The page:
Docs take notes on music’s effect on brain
Classical music aficionados have always found that listening to their favourite ragas cheers them up. We could soon know exactly what changes occur in the brain to trigger this effect.mumbai Updated: Feb 01, 2010 01:26 IST
Classical music aficionados have always found that listening to their favourite ragas cheers them up. We could soon know exactly what changes occur in the brain to trigger this effect.
Lilavati Hospital’s nuclear medicine department has undertaken a research project to assess the effect that Hindustani classical music has on the human brain. The year-long study, which is being done in collaboration with city-based vocalist Dr Rahul Joshi, started last October.
The research team headed by Padma Bhusan awardee, Dr R.D. Lele, will use the latest technology – the Single Photon Emission Computed Tomography (SPECT) scan – to see how blood flows through different parts of the brain before and after listening to classical music.
“We have taken the scans of six volunteers so far. We hope to have a sample of at least 30,” said researcher, Dr Karuna Luthra.
While the volunteers so far have been healthy individuals, the team plans to include people suffering from depression and chronic pain too.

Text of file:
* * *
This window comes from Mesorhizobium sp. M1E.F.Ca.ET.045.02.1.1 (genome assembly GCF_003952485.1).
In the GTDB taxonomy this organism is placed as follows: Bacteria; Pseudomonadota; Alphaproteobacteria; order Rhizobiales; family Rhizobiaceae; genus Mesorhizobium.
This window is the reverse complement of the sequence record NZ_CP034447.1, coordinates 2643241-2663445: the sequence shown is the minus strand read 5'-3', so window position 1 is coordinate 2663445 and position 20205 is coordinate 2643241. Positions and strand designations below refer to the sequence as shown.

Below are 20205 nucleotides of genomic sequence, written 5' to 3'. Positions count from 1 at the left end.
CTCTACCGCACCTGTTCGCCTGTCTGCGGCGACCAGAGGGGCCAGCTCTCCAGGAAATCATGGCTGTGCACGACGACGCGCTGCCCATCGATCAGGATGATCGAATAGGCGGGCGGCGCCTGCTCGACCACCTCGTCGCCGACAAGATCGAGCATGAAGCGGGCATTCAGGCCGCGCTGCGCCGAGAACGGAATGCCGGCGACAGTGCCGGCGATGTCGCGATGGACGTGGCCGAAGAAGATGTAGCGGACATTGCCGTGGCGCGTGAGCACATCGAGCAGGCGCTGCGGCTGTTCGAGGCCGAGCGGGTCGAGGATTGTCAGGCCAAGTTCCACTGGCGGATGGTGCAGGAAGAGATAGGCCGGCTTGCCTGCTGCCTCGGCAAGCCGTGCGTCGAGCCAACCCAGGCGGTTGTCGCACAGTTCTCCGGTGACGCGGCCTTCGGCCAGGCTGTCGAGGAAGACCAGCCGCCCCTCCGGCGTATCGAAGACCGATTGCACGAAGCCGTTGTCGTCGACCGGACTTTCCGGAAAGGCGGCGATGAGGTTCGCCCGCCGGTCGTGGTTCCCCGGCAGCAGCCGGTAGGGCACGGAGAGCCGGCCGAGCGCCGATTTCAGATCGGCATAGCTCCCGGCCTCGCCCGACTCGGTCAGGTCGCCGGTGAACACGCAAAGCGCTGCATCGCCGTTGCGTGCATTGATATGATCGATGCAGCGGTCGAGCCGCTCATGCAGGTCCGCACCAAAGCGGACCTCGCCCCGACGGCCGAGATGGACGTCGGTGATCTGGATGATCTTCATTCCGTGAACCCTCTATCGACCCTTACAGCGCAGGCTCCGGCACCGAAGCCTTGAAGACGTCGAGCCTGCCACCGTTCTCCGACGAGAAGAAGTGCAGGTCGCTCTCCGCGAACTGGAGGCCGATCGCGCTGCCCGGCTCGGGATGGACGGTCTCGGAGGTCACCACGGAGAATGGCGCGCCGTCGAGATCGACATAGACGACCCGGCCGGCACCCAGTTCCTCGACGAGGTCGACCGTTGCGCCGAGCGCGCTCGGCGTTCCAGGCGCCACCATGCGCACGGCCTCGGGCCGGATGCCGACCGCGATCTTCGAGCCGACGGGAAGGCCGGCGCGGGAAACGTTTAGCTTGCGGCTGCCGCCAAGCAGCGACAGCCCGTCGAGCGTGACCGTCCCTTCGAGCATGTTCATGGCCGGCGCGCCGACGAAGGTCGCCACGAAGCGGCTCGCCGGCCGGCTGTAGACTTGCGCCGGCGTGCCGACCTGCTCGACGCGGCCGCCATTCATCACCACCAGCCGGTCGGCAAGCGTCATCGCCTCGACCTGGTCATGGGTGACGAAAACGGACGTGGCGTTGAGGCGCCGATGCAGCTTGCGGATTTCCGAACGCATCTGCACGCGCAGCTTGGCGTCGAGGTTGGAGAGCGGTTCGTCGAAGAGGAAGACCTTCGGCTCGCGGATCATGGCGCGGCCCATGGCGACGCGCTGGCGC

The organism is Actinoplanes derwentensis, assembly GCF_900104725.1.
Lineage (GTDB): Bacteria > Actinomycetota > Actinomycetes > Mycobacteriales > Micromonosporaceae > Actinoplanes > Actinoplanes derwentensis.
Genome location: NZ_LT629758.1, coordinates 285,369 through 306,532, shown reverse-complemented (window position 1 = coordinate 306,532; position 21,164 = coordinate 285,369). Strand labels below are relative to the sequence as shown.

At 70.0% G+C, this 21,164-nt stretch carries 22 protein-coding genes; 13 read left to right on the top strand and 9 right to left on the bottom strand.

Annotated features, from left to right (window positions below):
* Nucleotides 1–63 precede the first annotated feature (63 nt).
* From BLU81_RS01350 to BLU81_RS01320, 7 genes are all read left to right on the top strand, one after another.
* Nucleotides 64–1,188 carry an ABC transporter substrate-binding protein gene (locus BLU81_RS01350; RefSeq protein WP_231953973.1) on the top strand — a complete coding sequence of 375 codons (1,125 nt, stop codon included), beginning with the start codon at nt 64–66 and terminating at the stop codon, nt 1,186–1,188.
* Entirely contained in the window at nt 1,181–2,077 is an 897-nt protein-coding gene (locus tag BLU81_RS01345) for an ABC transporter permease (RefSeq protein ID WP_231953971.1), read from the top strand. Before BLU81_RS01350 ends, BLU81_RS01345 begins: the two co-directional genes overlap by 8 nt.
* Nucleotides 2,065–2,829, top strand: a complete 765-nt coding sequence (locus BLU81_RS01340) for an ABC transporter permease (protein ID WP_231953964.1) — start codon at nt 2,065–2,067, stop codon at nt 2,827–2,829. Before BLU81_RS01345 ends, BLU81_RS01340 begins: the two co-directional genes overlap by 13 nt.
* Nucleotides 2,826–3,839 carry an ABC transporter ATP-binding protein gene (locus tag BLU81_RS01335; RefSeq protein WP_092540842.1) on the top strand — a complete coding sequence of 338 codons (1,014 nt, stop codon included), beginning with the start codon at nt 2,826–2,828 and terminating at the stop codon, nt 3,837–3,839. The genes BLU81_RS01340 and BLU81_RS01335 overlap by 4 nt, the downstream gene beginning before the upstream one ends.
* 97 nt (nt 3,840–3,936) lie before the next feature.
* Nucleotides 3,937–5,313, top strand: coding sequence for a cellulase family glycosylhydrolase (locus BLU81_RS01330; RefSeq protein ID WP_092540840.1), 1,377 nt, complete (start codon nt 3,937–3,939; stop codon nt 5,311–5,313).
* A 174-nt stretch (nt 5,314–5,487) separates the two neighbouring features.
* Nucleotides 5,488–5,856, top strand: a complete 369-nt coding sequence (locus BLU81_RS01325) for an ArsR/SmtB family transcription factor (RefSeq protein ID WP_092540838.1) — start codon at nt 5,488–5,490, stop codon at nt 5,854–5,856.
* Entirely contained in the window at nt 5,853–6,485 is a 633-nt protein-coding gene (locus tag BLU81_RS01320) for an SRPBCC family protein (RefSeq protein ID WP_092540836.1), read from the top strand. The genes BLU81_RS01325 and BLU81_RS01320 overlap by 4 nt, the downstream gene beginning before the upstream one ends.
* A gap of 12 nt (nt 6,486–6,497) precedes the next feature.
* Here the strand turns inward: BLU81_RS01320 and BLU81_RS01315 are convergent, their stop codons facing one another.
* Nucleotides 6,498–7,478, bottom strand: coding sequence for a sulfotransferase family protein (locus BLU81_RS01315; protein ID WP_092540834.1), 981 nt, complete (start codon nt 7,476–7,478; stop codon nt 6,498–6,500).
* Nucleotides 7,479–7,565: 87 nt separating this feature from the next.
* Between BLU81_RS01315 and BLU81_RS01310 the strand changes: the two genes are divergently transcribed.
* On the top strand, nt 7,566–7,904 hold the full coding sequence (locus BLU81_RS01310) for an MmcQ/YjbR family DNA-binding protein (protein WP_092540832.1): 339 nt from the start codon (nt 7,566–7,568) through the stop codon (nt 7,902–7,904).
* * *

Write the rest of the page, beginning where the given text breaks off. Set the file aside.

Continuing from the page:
For the study, a tiny amount of a harmless chemical is injected into the volunteer’s bloodstream, which travels up to the brain. A gamma camera is then moved around the head to capture multiple images of the brain. Another scan is done after the volunteer listens to Dr Joshi’s singing for approximately 20 minutes.
“The chemical is usually absorbed by the different parts of the brain in a peculiar pattern. The distribution of the chemical indirectly reflects the flow of blood and will tell us which areas of the brain are activated,” said Dr Luthra.
She added that they are using the SPECT scan as it can show the changes in the functioning of the brain, not just changes in structure that can be seen in a CT scan or MRI.
Five popular ragas – Yaman, Malkans, Bhairav, Bihag and Marwa – have been selected for the study. “Ragas are known to evoke different rasas or emotions. The study may also help give us an insight into why this happens,” said Dr Joshi.
The researchers also hope to explore the belief that music stimulates certain areas of the brain that are linked to intellectual performance. The hypothesis is that music can “hardwire” the brain, building links between the right and left hemispheres.